rural electrification projects

Former United Nations Under-Secretary-General and currently the Special Representative of the Secretary General on Sustainable Energy for All, Dr Kandeh Yumkella has applauded the growth of alternative energy in recent years.

Dr Yumkella was speaking in Lagos, Nigeria at the launch of N1billion ($3 million) Solar Energy Fund for Micro, Small and Medium Enterprises (MSMEs) by the Bank of Industry (BoI), The Nation reported.

According to local media, he stated that investments in green energy have grown six times to over $338 billion, noting that the tremendous increase in investment was due to the collapse in the oil price.

“In 2015, we suddenly saw the crash in oil price from over $100 per barrel to $40-45 per barrel. People thought that renewable energy will crash but that didn’t happen because in many countries, we were able to demonstrate that we can produce electricity cheaper than coal,” Dr Yumkella said.

He continued: “South Africa led the way for electricity production through renewable. The same thing is happening in Dubai, Chile and China.”

Solar Energy Fund launch

As the country has been grappling with insufficient power, the Bol saw fit to intervene and assist MSMEs in acquiring alternative electricity supply.

According to media reports, the finance company noted that it was estimated that in 2015, manufacturers spent as much as N3.5trillion ($11 billion) to generate alternative power due to such challenges.

Speaking at the launch, the acting managing director of BoI, Waheed Olagunju, noted that MSMEs play a major role as the engine through which most countries in the world thrive, media reported.

According to him, the growth and development of MSMEs “are crucial to the level of industrialisation, modernisation, income per capita, equitable distribution of income, welfare and quality of life enjoyed by the citizenry”.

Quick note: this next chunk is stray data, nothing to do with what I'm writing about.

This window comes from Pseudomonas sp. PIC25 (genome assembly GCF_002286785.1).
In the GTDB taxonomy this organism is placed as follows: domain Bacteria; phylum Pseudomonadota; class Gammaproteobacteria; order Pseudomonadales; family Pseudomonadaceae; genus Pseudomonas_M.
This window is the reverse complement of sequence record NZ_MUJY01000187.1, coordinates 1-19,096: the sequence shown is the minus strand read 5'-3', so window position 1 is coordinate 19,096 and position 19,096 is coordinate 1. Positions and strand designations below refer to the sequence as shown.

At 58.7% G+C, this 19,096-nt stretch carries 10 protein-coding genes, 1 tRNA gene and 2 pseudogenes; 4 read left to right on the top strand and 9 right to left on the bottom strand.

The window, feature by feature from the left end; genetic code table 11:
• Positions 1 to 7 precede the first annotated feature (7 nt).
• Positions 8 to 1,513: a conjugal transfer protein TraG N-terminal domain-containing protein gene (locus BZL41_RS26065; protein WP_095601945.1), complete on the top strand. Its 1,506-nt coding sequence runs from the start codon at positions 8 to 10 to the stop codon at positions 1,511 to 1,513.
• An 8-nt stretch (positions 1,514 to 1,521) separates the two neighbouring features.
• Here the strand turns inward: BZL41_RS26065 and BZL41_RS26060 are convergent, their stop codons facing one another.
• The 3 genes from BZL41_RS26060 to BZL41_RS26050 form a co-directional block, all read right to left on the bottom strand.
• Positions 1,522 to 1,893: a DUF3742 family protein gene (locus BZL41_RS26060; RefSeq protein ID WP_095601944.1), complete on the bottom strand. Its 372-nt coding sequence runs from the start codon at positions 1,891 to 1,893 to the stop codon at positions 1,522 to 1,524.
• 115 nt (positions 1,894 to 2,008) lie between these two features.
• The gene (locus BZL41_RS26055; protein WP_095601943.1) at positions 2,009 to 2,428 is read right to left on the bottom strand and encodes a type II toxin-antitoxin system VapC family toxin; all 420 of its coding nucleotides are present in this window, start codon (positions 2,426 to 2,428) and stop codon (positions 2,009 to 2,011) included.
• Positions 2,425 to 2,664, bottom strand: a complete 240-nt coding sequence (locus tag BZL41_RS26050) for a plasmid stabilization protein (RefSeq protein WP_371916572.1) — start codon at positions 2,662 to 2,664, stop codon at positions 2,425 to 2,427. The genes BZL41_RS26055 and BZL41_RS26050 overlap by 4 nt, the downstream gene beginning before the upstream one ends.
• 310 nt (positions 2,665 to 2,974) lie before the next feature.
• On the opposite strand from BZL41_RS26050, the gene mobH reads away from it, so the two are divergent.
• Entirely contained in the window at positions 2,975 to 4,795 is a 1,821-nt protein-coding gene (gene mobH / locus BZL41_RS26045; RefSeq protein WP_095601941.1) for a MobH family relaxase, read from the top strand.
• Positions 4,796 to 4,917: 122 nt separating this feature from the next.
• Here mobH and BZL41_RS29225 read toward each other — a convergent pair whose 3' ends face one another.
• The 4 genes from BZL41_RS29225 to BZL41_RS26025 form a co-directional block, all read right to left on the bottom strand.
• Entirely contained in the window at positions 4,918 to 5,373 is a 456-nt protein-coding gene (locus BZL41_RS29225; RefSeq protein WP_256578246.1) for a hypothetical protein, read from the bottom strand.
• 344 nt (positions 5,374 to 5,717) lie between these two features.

Sustainable alternative power

It is reported that Olagunju further stated that the performance of the MSME subsector is closely associated with the development of a nation.

He added that in Nigeria, the growth of this sector has been hampered over the years by a combination of factors, including access to reliable electricity.

“A robust mix of energy sources combined with an improved end-use efficiency would be required to meet the country’s energy needs, and this is where the utilisation of renewable energy sources come into play. Renewable energy provide healthy and sustainable alternative to the continuous use of fossil fuels, with long term cost saving advantages, especially in the absence of reliable power supply which is an essential ingredient for growth,” Olagunju said.

He continued explaining: “It is therefore important to support the provision of sustainable and reliable energy for MSMEs, which is why the Bank of Industry has decided to provide the Solar Energy Fund to MSMEs.”